The science of smell & memoryJune 24th 2019

woman holding bunch of lavender to her nose whilst in a field of lavender

The science of smell & memory

“Smell is a potent wizard that transports you across thousands of miles and all the years lived.”

Helen Keller

Here’s a little science lesson for you on the sense of smell & memory

When the smell receptors are stimulated in the nasal mucosa they enter the tiny holes where they enter the olfactory bulb in the brain. The signals are then carried to a part of the brain called the limbic system where the smells are then analyzed.

What you perceive as an odour, is really the chemical particles that were stimulated. The brain can analyze over 10,000 different fragrances!

A smell can bring on a flood of memories, influence people’s moods and even affect their work performance. Because the olfactory bulb is part of the brain’s limbic system, an area so closely associated with memory and feeling it’s sometimes called the “emotional brain”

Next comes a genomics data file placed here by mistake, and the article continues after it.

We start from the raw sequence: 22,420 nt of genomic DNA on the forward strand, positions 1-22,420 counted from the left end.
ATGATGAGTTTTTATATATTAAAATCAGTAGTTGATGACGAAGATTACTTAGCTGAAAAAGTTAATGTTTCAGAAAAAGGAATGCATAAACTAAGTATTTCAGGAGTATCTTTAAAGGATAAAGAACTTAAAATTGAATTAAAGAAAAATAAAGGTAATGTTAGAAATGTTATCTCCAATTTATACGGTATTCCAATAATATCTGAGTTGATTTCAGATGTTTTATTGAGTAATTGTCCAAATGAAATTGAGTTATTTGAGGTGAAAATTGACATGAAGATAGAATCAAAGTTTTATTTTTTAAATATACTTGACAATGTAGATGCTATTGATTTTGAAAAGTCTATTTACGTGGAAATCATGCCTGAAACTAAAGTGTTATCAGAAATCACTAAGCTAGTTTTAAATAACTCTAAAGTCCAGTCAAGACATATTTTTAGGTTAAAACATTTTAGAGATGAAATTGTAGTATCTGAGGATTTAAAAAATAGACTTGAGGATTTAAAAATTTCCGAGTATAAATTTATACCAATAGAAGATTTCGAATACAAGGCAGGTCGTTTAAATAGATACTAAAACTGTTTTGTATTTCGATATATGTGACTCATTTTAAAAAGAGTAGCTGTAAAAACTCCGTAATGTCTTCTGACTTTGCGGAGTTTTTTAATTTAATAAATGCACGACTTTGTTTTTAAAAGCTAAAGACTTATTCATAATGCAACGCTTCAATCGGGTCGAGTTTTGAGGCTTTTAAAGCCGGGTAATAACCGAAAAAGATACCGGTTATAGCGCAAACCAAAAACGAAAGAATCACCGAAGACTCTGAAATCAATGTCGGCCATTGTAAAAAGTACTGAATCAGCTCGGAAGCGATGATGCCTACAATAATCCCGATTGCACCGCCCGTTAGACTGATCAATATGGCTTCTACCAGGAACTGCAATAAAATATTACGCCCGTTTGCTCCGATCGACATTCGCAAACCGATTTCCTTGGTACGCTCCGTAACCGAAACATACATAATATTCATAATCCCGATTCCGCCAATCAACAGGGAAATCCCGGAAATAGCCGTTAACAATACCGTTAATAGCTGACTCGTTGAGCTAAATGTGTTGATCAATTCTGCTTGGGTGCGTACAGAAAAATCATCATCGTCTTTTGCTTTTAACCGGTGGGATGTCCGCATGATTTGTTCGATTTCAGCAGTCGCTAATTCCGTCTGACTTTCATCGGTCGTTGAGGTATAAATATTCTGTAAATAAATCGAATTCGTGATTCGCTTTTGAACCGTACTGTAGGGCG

Smell can call up memories and powerful responses almost instantaneously.

Think about the memories you have for when you smell something that reminds you of your childhood or something familiar. When you first smell a new scent, you immediately link it to an event, a person, a thing or even an event. Your smell calls up that memory and evokes that emotional response.

Smell has a powerful influence on the nervous system. Fragrance can influence mood, evoke emotions, counteract stress or even reduce high blood pressure.

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